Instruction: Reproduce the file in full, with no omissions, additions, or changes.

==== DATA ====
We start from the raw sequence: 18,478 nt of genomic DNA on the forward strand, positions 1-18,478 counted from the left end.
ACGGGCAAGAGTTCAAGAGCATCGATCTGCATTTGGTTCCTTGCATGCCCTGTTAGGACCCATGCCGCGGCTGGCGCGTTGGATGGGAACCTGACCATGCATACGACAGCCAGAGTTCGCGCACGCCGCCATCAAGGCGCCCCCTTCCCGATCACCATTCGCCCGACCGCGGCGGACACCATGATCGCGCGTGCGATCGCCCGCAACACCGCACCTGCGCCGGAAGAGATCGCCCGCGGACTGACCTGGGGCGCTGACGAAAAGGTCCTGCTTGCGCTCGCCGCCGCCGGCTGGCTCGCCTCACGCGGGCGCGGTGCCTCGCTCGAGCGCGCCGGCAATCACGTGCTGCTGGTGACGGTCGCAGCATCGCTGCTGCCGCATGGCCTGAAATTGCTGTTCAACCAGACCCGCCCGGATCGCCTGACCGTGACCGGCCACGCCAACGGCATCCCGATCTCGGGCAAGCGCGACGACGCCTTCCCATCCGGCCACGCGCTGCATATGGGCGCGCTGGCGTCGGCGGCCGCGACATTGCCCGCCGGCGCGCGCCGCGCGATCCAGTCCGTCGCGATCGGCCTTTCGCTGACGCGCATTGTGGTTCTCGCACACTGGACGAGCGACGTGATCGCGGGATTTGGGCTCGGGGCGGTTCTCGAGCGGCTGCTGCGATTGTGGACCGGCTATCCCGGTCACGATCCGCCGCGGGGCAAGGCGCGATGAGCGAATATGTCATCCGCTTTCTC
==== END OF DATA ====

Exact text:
We start from the raw sequence: 18,478 nt of genomic DNA on the forward strand, positions 1-18,478 counted from the left end.
ACGGGCAAGAGTTCAAGAGCATCGATCTGCATTTGGTTCCTTGCATGCCCTGTTAGGACCCATGCCGCGGCTGGCGCGTTGGATGGGAACCTGACCATGCATACGACAGCCAGAGTTCGCGCACGCCGCCATCAAGGCGCCCCCTTCCCGATCACCATTCGCCCGACCGCGGCGGACACCATGATCGCGCGTGCGATCGCCCGCAACACCGCACCTGCGCCGGAAGAGATCGCCCGCGGACTGACCTGGGGCGCTGACGAAAAGGTCCTGCTTGCGCTCGCCGCCGCCGGCTGGCTCGCCTCACGCGGGCGCGGTGCCTCGCTCGAGCGCGCCGGCAATCACGTGCTGCTGGTGACGGTCGCAGCATCGCTGCTGCCGCATGGCCTGAAATTGCTGTTCAACCAGACCCGCCCGGATCGCCTGACCGTGACCGGCCACGCCAACGGCATCCCGATCTCGGGCAAGCGCGACGACGCCTTCCCATCCGGCCACGCGCTGCATATGGGCGCGCTGGCGTCGGCGGCCGCGACATTGCCCGCCGGCGCGCGCCGCGCGATCCAGTCCGTCGCGATCGGCCTTTCGCTGACGCGCATTGTGGTTCTCGCACACTGGACGAGCGACGTGATCGCGGGATTTGGGCTCGGGGCGGTTCTCGAGCGGCTGCTGCGATTGTGGACCGGCTATCCCGGTCACGATCCGCCGCGGGGCAAGGCGCGATGAGCGAATATGTCATCCGCTTTCTC